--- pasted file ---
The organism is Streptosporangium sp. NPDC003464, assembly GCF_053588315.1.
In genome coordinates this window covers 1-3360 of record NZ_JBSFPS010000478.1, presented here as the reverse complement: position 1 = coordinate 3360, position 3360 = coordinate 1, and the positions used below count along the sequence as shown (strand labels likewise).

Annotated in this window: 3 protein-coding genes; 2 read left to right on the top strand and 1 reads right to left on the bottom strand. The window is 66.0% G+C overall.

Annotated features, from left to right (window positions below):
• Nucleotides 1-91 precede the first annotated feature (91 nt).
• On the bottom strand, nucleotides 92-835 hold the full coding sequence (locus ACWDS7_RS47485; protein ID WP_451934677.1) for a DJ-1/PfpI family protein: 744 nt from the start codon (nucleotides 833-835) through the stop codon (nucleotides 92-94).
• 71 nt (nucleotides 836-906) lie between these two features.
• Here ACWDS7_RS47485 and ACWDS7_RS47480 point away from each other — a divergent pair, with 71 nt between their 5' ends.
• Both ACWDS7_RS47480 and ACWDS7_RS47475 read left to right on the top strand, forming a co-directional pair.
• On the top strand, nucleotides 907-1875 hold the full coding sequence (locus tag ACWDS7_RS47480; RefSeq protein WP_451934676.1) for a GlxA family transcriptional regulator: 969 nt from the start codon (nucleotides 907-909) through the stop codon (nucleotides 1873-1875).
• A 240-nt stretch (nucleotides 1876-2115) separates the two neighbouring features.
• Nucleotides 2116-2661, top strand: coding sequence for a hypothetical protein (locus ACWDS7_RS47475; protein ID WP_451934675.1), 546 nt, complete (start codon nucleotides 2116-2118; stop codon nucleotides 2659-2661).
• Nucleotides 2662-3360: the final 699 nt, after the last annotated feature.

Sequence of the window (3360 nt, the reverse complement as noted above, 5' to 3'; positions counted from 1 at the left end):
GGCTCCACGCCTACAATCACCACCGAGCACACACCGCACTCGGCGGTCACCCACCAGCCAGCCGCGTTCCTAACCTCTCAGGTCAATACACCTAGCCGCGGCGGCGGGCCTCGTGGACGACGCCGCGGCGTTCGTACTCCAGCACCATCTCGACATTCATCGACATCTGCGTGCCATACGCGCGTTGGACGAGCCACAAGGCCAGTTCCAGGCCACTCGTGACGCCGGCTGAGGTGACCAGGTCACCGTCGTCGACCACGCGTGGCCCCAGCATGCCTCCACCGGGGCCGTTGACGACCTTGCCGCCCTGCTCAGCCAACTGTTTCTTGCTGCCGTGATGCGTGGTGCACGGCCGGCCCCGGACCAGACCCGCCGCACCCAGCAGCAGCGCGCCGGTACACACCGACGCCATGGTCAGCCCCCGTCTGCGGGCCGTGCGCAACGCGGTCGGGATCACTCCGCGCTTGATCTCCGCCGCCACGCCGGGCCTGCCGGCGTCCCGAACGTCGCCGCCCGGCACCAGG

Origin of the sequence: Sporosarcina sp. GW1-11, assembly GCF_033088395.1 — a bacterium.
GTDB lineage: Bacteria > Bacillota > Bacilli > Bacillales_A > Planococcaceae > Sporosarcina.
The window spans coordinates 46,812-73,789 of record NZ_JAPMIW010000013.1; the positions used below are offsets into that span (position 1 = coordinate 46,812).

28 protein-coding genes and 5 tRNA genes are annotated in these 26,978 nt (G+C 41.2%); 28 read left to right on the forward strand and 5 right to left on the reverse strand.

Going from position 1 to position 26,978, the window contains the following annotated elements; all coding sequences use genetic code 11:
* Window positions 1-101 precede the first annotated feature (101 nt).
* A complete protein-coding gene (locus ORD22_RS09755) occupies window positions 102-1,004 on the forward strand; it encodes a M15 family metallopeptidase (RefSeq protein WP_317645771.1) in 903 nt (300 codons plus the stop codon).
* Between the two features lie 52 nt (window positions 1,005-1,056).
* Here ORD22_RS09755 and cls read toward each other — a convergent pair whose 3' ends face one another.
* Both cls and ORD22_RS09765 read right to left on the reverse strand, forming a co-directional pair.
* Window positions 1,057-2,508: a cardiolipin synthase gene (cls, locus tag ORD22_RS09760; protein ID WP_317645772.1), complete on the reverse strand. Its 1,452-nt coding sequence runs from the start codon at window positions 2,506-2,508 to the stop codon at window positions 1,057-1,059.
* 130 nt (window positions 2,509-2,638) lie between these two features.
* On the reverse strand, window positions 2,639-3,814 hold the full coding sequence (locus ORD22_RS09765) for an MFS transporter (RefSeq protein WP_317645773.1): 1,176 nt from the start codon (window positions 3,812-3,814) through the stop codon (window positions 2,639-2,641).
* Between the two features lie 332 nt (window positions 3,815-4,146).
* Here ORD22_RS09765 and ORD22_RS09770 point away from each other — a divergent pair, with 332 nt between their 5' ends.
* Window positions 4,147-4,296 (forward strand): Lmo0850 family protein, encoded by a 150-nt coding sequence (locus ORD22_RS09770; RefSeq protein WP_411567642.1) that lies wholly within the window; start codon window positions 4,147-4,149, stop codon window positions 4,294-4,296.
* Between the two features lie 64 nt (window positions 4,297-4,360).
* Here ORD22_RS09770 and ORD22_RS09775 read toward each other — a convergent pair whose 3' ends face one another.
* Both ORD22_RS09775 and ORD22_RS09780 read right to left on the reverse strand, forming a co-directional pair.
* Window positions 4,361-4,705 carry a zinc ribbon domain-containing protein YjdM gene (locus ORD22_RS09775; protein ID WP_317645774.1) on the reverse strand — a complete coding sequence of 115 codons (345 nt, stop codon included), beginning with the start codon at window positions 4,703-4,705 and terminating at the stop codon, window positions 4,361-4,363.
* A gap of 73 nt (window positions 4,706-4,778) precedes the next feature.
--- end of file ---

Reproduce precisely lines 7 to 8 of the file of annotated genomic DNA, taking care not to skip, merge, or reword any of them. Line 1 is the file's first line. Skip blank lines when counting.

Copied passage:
• 71 nt (nucleotides 836-906) lie between these two features.
• Here ACWDS7_RS47485 and ACWDS7_RS47480 point away from each other — a divergent pair, with 71 nt between their 5' ends.